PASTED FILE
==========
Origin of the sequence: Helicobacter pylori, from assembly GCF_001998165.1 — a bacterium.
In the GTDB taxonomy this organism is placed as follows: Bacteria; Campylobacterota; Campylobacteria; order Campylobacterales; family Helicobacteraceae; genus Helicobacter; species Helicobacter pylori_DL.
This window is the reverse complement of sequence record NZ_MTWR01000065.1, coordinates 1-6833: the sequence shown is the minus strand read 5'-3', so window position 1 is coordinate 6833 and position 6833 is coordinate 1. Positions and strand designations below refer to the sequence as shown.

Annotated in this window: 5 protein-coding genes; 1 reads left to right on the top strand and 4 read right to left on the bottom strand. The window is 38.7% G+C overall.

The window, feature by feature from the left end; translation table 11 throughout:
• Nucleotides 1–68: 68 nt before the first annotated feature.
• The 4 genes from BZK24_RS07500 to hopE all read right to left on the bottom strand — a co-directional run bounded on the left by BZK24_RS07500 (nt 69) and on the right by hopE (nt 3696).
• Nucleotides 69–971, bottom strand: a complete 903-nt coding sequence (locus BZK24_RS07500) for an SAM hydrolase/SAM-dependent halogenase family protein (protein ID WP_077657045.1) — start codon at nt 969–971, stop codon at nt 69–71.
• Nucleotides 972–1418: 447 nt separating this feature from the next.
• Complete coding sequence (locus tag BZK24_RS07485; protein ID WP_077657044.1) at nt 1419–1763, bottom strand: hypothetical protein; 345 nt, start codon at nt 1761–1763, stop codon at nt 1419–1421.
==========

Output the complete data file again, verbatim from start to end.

Origin of the sequence: Helicobacter pylori, from assembly GCF_001998165.1 — a bacterium.
In the GTDB taxonomy this organism is placed as follows: Bacteria; Campylobacterota; Campylobacteria; order Campylobacterales; family Helicobacteraceae; genus Helicobacter; species Helicobacter pylori_DL.
This window is the reverse complement of sequence record NZ_MTWR01000065.1, coordinates 1-6833: the sequence shown is the minus strand read 5'-3', so window position 1 is coordinate 6833 and position 6833 is coordinate 1. Positions and strand designations below refer to the sequence as shown.

Annotated in this window: 5 protein-coding genes; 1 reads left to right on the top strand and 4 read right to left on the bottom strand. The window is 38.7% G+C overall.

The window, feature by feature from the left end; translation table 11 throughout:
• Nucleotides 1–68: 68 nt before the first annotated feature.
• The 4 genes from BZK24_RS07500 to hopE all read right to left on the bottom strand — a co-directional run bounded on the left by BZK24_RS07500 (nt 69) and on the right by hopE (nt 3696).
• Nucleotides 69–971, bottom strand: a complete 903-nt coding sequence (locus BZK24_RS07500) for an SAM hydrolase/SAM-dependent halogenase family protein (protein ID WP_077657045.1) — start codon at nt 969–971, stop codon at nt 69–71.
• Nucleotides 972–1418: 447 nt separating this feature from the next.
• Complete coding sequence (locus tag BZK24_RS07485; protein ID WP_077657044.1) at nt 1419–1763, bottom strand: hypothetical protein; 345 nt, start codon at nt 1761–1763, stop codon at nt 1419–1421.